This post was written by amateur astronomer Bob Fisher, who has been a passionate star-gazer since childhood when he first saw the superbly dark skies of the Adirondacks on camping trips. A part-time resident of Olmstedville since 1991, he taught earth science and astronomy in New York City public high schools for more than two decades before making his permanent home here in 2006. Now a substitute teacher in Warren and Essex county schools, he is also an active astrophotographer. Year-round, he frequently leads astronomy workshops in local schools and libraries, and at the Adirondack Interpretive Center.
On Saturday, Feb 8th 2014 at the AIC, he will be leading “Wonders of the Winter Sky”, an indoor and (hopefully with clear skies) outdoor presentation on the stars, constellations and nebulae visible this time of the year. The program will begin at 6:30 pm. Call or email to register.
Beautiful, radiant Venus: for millennia across many cultures she has been the icon for love and beauty. The old astrological symbol: ♀ for Venus is still used in astronomy to signify the planet, and in biology to represent the female of plant and animal species. Except for the Sun and Moon, Venus is the brightest natural object in the sky.
When he observed Venus with his crude telescope in 1610, the great Italian scientist Galileo was the first person to notice that the planet went through phases just like our Moon. This observation, along with observations of Jupiter and its orbiting moons led him to believe that the Sun is the center of the Solar System. This finding, favoring Copernicus’ Heliocentric Theory put him at odds with the Catholic Church which considered it heresy to consider anything other than the geocentric view, in which the Earth is the center of the universe. The battle between Galileo’s observations and the Church’s law, ultimately led to his arrest by the Inquisition.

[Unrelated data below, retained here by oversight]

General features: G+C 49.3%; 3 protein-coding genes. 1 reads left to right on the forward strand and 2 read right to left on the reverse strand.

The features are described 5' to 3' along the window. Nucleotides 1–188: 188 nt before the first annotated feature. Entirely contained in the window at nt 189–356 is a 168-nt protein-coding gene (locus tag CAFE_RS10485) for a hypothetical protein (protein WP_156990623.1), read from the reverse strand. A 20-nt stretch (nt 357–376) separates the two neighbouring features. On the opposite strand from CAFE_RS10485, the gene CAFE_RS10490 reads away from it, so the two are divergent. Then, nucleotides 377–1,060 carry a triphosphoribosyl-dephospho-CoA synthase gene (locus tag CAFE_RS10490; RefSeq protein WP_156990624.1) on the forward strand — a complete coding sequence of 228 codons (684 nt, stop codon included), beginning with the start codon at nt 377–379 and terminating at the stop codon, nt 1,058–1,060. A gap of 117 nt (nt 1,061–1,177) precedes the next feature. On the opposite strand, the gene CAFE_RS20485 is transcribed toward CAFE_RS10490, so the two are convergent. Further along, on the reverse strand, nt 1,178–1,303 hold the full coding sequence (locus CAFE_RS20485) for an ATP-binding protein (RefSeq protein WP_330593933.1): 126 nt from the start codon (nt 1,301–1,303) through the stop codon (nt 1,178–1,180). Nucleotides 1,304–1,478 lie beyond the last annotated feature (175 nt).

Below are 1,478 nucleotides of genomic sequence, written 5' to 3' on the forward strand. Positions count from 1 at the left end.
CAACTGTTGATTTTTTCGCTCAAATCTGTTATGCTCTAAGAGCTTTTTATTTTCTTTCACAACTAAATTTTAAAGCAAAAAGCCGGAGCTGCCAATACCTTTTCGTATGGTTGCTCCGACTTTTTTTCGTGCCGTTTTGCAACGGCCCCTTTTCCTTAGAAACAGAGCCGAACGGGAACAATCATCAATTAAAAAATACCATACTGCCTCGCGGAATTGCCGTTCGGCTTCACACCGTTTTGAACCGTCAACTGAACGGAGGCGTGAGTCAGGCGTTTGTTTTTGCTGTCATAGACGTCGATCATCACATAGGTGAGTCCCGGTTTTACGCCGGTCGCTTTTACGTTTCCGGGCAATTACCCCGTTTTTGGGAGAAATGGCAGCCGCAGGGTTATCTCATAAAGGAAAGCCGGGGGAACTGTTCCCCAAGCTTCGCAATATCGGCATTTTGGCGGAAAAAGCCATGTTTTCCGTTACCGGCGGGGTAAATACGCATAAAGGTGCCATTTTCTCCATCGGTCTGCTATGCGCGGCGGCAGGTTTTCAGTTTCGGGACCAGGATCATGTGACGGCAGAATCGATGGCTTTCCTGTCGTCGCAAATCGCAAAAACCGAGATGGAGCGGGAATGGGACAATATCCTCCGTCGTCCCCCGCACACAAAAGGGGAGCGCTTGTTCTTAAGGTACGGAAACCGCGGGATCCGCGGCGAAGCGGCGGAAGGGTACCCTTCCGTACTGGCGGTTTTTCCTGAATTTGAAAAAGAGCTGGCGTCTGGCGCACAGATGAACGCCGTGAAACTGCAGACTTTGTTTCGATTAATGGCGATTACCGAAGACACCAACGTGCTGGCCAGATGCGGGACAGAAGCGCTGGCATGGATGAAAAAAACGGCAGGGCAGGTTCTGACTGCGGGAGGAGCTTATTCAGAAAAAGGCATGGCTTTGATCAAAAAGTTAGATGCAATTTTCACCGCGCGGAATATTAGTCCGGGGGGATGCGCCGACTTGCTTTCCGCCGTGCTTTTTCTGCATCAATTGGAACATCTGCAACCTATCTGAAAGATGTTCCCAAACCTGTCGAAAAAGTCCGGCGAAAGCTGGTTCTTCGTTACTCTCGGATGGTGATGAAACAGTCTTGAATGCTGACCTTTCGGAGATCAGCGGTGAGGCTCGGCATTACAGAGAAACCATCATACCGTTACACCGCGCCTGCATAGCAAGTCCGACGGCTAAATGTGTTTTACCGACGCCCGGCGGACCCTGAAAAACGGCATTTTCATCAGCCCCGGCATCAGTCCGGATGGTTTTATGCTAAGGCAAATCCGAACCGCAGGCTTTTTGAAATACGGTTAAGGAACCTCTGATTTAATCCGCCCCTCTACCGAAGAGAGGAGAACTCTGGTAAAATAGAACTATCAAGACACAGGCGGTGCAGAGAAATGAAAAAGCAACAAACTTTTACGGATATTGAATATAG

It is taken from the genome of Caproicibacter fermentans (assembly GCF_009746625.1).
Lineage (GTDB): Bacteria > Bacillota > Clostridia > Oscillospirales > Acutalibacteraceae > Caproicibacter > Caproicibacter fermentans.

Until the early twentieth century, it was widely speculated that Venus harbored lush tropical forests and exotic life forms. Unfortunately, space probes beginning in the early 1970’s, have given us a picture of a place closer to hell than to paradise! The planet’s surface maintains a temperature in excess of 750 degrees F, while overhead there is a constant, thick atmosphere predominantly composed of carbon dioxide with sulfuric acid rain that evaporates before hitting the dry, barren surface. Welcome to the hottest planet in the Solar System.
As Venus orbits the Sun and gets closer to Earth, it appears larger while displaying an ever thinning crescent. On January 11, 2014, the planet reached inferior conjunction, where it was closest to Earth. On that day it was viewed at 5 degrees away from the Sun with 99.5 % of the surface in shadow. Careful observations (avoiding the blinding glare of the Sun), revealed a razor thin crescent. An amateur astronomer in Romania caught some amazing images of the event. Later this month it will reappear in the dawn sky just before sunrise. Through February and March it will rise higher each day and on March 23rd will rise in the East two hours before sunrise. If you are awake, have a look at this dazzling, beautiful object. When observed, it’s easy to understand how she influenced sky watchers for millennia.
Between November 11th 2013 and January 9th 2014, I took a series of photos of Venus .The first two photos show a half disk at 50% illumination.
The last two photos were taken on January 9th, two days away from Venus’ closest approach to Earth. They show a crescent with only 1% illumination. By using a 200mm telephoto lens my views are similar to what Galileo saw when he made his historic discovery in 1610.
Venus is back. It is now a “morning star”. at 6:00A.M.on January 28th, I took this image from Chestertown, NY. Venus near the waning crescent Moon were an awesome pre-dawn treat!